3. The next question is as to the nature of the debt for the payment of which the family property in dispute was hypothecated. After a careful consideration of the evidence on the record we have come to the conclusion that the bulk of the debts for which the mortgage was made were gambling debts. The transactions were similar to what is called betting on difference in England, i.e., betting on the price of a certain commodity or stock on a given date. The entries on pages 13 and 23 of the respondents’ book leave no doubt in our mind that they relate to badni or gambling transactions. The entry on page 13 has been translated as follows: Magh Badi 13th on account of loss in buying and selling Bengal cotton Rs. 7,824-11-0, Chait Badi 12th on account of loss in buying and selling ginned Bharaunch cotton Rs. 4,651-3-0. An expert who was produced on behalf of the respondents read the original of the 2nd entry as follows: Chait Badi baras rui jin Bharaunch ke differes ki. The last word differs is undoubtedly a corruption of the word difference: In substance, it means that on account of the difference in the price of the ginned Bharaunch cotton (so much will be paid), Jeth Sudi 6th on account of loss in the transactions of purchase and sale relating to the month of April. The original of this has been deciphered by the above-mentioned expert as follows: Jeth Badi Chhathrui Jehun April mahina ke differs ki, that on account of the difference in the price of cotton and wheat in the month of April. The entry on page 23 is to the same effect except that the words lent bechni are to be found in the entries of Magh Badi 13th and Chait Badi 12th. The entries on pages 13 and 23 relate to the same transactions. The learned Additional Judge is, however, of opinion that there is no sufficient evidence that the debt was a gambling debt. He remarks as follows: “The next objection, is that these debts were gambling debts similar to those which I believe are called differences in England, that is, gambling or betting on the price of a certain commodity or stock on a given day. To my mind, there is no sufficient evidence of this. It is said that the testimony of Goddar Mal and the condition of the firm’s books and also of the books of the Bombay firm Khatri Das-Lachhman Narain to whom the debts ire alleged to have been due show this. I nay remark, however, that if this point was intended to be seriously pressed it seems curious that no question was addressed in cross-examination to Munni Ram the firm’s Munieb who was examined on commission about the matter.” A reference to the record very clearly shows that interrogatories dealing with the nature of the debts were sent be Bombay at rather a later date and the case was taken up by the Court below for argument before the answers to those interrogatories came back. The learned Vakil for the defendant finding that it was for the plaintiffs to prove that the nature of the debt was such that it was binding upon Keshab Deo and his representatives and also finding that the evidence adduced on behalf of the plaintiffs fell short of proving that thought it was unnecessary to apply for an adjournment in order to got answers to those interrogatories. We find also that when one of the plaintiffs Munni Lal was examined several questions were asked in cross-examination by the Pleader for Ganpat Rai in respect of the so called badni transactions. Mauni Lal in his cross-examination says: “I lent the money to Ram Prasad alone and had the house hypothecated by him. During the life-time of Gordhan Das this firm dealt as commission agents for the sale of cotton grain hundis and parchas and made time bargains. I do not know when Gordhan Das died.” Further on he states: “There is an agreement as regards silver: The rate is Rs. 63. Profits and losses are taken into account on the due date. Ram Prasad used not to enter into badni contracts. His Gumastha used to do so. I do not know if these losses were sustained on account of badni (time bargains)”. This statement very distinctly shows that the Pleader for Ganpat Rai did ask questions relating to badni transactions. We, therefore, disagreeing with the learned Judge of the Court below hold that the debts for the payment of which the mortgage-deed of 25th January 1903, was executed by Ram Prasad were gambling debts. That being so, they cannot be regarded as the debts contracted by Ram Prasad in his capacity of a Manager of the firm in the course of the ordinary business of the firm, and if the statement of Munn Lal that he lent the money to Ram Prasad alone be taken into account it becomes evident that Ram Prasad was not raising funds for the ordinary business of the firm. There is no evidence to show that there was any urgent necessity for raising that money by the mortgage of the family property, nor is there any evidence that Keshab Deo was in any way benefited by that loan or that it was raised with his consent. In these circumstances, it is necessary to see what is the law applicable to the facts of the case. In Soiru Padmanabh Rangappa v. Narayan Rao bin Vithal Rao 18 B. 520 it is laid down that there is no presumption that a loan contracted by a Manager of a joint Hindu family has been contracted for the family purpose. In Sunkur Pershad v. Goury Pershad 5 C. 321 it is laid down: “The condition of a Hindu family is prima facie joint and, therefore, property held by the managing member of a Hindu family is prima facie joint; but as there is nothing to prevent an individual managing member from contracting debts on his own account there is no presumption that a debt contracted by him is joint.” In Nagendra Chandra Dey v. Amar Chandra Kundu 7 C.W.N. 725 it was held that in order to make the brother of the Manager liable it was necessary to find (1) whether the trading business was a joint family business, (2) whether the note given was for the purposes of the trading business of the family and (3) whether the amount covered by the note was appropriated to the purposes of such trading business. In Krishna Ramaya Naik v. Vasudev Venkatesh Pai 21 B. 808 at p. 815 it is laid down that there is no presumption that money borrowed by a Manager was borrowed for family purposes. The above cases are authority for the proposition that there is no presumption that a debt contracted by the Manager of the firm or family is contracted for the benefit of the firm or family and the plaintiff who seeks to bind the other members of the joint family will have to prove that it was a debt contracted for their benefit or with their consent or that there was an urgent family necessity therefor. During the coarse of his argument the learned Advocate for the respondents relied on Sheo Pershad Singh v. Sahib Lal 20 C. 453. But that case does not touch the points which we have to determine. In that case the debt was incurred in the ordinary course of business and a decree was passed in execution of which the family property in dispute in that case was sold and the plaintiffs as members of a joint Hindu family sued for a declaration that their shares were not liable. The Calcutta High Court, with reference to the facts of the case, came to the conclusion that the plaintiffs were not entitled to the declaration they sought. As, in the case before us, the plaintiffs have failed to prove that there was any real necessity for the loan or that the loan in question was taken with the consent of Keshab Deo or that he in any way was benefited thereby and as there is evidence that the debts for the payment of which the family property was mortgaged were gambling debts we are of opinion that the share of Keshab Dao which was sold to Ganpat Rai is not liable for the payment of those debts.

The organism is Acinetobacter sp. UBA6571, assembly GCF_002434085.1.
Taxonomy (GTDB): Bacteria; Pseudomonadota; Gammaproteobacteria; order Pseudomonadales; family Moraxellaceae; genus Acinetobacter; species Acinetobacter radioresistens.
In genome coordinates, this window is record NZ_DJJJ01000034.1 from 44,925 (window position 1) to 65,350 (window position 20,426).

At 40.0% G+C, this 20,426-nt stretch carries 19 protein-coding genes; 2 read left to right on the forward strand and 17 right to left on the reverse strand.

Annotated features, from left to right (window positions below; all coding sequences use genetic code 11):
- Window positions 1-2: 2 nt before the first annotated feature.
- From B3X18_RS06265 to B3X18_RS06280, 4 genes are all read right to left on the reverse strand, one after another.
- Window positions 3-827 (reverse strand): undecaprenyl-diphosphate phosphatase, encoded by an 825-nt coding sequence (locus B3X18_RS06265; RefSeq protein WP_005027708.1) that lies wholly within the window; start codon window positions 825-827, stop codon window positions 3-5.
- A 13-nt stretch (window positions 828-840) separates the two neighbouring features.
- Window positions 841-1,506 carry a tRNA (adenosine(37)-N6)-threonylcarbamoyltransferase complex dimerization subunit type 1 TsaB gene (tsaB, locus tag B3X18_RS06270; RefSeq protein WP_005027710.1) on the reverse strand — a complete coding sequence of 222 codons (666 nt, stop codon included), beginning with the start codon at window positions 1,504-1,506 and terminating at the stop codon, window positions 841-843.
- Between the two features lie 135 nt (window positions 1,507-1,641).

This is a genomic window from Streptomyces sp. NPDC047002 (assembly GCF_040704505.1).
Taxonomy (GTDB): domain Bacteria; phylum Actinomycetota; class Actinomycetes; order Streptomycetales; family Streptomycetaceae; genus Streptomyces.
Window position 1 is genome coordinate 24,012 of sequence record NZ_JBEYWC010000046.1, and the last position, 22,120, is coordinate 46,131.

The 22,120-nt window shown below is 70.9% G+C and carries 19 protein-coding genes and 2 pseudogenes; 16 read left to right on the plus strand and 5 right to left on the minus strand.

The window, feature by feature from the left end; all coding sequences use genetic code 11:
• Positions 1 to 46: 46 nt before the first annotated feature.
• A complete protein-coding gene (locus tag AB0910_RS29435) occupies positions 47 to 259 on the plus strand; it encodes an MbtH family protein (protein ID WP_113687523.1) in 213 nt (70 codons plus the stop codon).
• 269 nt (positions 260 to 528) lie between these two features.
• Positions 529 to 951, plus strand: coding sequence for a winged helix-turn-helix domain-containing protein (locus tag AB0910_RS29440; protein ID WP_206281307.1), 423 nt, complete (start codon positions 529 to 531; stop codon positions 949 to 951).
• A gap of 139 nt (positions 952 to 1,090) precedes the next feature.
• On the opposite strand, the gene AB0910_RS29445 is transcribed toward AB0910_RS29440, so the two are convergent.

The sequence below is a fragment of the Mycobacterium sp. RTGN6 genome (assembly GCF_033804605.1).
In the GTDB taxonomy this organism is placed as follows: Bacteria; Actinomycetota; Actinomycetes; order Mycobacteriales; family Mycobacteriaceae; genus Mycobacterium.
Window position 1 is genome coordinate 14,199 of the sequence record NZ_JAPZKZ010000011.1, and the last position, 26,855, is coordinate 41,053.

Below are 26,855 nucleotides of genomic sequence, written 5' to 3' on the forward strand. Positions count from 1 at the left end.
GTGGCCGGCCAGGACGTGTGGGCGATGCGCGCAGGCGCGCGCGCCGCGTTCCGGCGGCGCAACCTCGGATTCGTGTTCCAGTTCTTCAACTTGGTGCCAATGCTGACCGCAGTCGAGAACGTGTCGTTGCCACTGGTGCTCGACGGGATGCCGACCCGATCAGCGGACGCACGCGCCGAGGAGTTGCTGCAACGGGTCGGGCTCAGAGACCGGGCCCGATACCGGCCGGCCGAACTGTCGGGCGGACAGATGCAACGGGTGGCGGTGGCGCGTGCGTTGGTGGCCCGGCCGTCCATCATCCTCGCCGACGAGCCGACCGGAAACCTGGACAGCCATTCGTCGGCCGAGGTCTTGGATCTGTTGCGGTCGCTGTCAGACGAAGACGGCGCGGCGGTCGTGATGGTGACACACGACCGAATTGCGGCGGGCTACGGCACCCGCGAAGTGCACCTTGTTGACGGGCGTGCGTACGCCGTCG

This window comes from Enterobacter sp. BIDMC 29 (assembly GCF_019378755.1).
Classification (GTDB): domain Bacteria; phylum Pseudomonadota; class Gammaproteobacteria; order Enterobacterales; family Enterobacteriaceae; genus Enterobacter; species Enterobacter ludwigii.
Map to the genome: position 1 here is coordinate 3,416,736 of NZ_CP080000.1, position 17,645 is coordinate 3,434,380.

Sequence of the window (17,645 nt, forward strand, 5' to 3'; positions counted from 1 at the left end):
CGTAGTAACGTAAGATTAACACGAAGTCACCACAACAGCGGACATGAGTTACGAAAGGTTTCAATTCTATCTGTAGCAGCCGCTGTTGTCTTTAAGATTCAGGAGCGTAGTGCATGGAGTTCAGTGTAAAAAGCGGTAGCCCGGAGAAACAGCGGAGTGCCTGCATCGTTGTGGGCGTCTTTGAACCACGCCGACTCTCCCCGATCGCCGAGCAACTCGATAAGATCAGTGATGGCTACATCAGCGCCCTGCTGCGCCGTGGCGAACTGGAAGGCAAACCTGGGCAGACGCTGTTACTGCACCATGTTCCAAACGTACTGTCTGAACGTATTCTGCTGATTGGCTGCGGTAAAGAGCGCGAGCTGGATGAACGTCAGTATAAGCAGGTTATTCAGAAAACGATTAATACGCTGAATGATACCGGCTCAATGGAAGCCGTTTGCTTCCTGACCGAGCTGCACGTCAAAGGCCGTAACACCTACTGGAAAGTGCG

4. The result is that we allow the appeal and set aside the decree of the Court below in respect of the property which was sold by Keshab Deo to Ganpat Rai. The objections taken by the respondents are also dismissed with costs. The appellant will have his costs including in this Court fees on the higher scale.